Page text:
Director Of Oscar-Nominated Aleppo Doc Wants His Film To Serve As Witness Feras Fayyad's Last Men In Aleppo goes inside the Syrian city at a time when it was being reduced to rubble by government bombings.
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Director Of Oscar-Nominated Aleppo Doc Wants His Film To Serve As Witness

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Director Of Oscar-Nominated Aleppo Doc Wants His Film To Serve As Witness

Director Of Oscar-Nominated Aleppo Doc Wants His Film To Serve As Witness

Director Of Oscar-Nominated Aleppo Doc Wants His Film To Serve As Witness

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  • <iframe src="https://www.npr.org/player/embed/587353535/588374756" width="100%" height="290" frameborder="0" scrolling="no" title="NPR embedded audio player">
  • Transcript

White Helmet Khaled Omar Harrah was killed during an airstrike in 2016. He's part of a group of volunteer rescue workers featured in the documentary Last Men in Aleppo (available on Netflix). Courtesy of Grasshopper Film hide caption

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Courtesy of Grasshopper Film

White Helmet Khaled Omar Harrah was killed during an airstrike in 2016. He's part of a group of volunteer rescue workers featured in the documentary Last Men in Aleppo (available on Netflix).

Courtesy of Grasshopper Film

This winter, the Syrian government regained control over the entire city of Aleppo. For years before that, it was the largest urban stronghold of anti-regime rebels. Over those years, there were countless government bombings, and the city was reduced to rubble.

The documentary Last Men In Aleppo, by Syrian filmmaker Feras Fayyad, takes viewers inside the city. "I grew up in the countryside of Aleppo," he says. "And Aleppo — it's my city, where I know every single street and every single store."

In 2015 and 2016, Fayyad and his crew followed a group of self-appointed rescue workers called White Helmets. The film has been nominated for an Oscar in the documentary category, making it the first Syrian film to receive that honor.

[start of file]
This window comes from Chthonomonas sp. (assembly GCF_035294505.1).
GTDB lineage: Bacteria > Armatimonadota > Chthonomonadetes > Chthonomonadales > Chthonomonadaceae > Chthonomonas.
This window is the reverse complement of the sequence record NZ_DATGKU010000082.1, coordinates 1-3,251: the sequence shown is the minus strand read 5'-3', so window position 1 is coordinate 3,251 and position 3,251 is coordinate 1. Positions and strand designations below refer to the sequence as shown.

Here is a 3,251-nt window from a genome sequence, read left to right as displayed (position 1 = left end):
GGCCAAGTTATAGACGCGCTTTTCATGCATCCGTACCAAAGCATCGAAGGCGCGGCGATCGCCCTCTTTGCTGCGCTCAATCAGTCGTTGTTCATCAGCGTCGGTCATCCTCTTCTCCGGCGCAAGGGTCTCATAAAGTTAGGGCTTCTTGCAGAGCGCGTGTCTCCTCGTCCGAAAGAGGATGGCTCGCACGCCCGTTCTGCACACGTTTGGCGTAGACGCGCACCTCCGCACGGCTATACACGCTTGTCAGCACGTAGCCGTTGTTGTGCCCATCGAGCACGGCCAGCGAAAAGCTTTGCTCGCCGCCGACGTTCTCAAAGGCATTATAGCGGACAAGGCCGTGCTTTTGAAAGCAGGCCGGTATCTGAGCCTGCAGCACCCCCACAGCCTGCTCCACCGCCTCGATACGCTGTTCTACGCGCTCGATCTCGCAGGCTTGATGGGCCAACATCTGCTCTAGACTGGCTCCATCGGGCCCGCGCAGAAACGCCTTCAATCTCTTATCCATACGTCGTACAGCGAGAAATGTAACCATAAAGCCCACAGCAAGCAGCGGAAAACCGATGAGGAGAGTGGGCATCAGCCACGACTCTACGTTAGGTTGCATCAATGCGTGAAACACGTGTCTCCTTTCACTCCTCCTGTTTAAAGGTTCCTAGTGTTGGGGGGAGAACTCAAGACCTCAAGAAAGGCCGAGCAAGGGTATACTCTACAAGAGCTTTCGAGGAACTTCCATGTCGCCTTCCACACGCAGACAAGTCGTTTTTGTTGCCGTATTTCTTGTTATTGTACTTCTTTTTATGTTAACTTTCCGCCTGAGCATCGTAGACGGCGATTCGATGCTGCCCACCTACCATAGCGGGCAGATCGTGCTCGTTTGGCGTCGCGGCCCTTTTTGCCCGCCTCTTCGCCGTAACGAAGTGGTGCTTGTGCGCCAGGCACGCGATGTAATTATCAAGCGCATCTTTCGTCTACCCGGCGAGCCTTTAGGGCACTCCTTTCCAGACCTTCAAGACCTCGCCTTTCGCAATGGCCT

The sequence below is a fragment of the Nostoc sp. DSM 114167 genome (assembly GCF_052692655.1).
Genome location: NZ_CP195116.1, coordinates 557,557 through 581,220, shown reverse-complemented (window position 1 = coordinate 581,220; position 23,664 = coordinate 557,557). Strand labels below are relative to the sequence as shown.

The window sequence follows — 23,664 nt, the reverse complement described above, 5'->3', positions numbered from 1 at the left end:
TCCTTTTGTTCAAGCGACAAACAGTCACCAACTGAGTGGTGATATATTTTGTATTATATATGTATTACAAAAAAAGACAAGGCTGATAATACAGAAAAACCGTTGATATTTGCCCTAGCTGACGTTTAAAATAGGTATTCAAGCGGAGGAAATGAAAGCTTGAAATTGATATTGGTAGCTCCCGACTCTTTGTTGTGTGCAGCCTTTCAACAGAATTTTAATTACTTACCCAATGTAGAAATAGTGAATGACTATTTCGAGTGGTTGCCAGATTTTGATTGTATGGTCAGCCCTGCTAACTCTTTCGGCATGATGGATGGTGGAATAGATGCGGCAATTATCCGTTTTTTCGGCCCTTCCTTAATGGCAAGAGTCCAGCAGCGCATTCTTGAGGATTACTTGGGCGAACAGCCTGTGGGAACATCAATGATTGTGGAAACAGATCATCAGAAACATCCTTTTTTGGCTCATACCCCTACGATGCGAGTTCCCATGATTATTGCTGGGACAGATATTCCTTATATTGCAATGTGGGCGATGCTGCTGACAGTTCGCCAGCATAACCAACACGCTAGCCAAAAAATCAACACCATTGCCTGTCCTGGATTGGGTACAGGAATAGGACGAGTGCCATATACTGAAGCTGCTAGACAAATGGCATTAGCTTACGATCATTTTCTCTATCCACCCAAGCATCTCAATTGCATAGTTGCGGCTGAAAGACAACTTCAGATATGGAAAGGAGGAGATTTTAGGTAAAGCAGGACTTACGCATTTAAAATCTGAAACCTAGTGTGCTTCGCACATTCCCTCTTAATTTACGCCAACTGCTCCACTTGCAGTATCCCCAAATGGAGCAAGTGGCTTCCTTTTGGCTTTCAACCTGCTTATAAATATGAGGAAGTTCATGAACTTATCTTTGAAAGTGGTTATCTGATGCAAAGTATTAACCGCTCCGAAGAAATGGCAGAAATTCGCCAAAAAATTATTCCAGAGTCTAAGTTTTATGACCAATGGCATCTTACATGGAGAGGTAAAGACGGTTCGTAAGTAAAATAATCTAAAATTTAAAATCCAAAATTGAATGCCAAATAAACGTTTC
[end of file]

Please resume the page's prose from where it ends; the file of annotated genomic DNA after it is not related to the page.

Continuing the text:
Interview Highlights

On the experience of filming his city while it was being destroyed

It's very painful on one level, but on [another] level it's put me in the position of responsibility. ... This is a story [that] could be writing the history and save the evidence for what's happened in this period of time in our human history.

On the deliberate, repetitive nature of some scenes

I tried to tell the story as a nightmare for this people — like, sleeping, waking up, seeing the same things and there's no solution. And they try different ways to face that. You see that it's like the bomb is repetition, again and again. And I try to [use] the camera ... to witness what they saw, and the ugly side and the [beautiful] side. But watching the [beautiful] side, it's kind of discovering through the eyes of the character what's making them stay, from where they get their inspiration to [resist] and stay in this city.

On why the White Helmets stay

Actually, it's like a philosophy question, a big philosophy question for all of us when we face a lot of pressure from our government, from the war, from anything. We find ourselves under pressure to leave. But there's something ... [that makes] them resist this decision of leaving. And this is a story — it's about the common inner-conflict between your personal survival and what you can do for your community through what you have. They stay because they feel that, what they can do, it makes sense. They save almost 100,000 civilians. Just imagine if these people left ... their city.

On what happened to the family of White Helmet Khaled Omar Harrah after he died

After he [was] killed, his wife with his two daughters, they moved outside of Aleppo to [another] part of Syria, and hopefully they are safe. There's no real safe place in Syria, but there's a place less dangerous than the others. And the wife of Khaled, she was pregnant, and she had the baby and called it Khaled also.

Fatma Tanis and Jessica Deahl produced and edited the audio of this interview. Sydnee Monday and Nicole Cohen adapted it for the Web.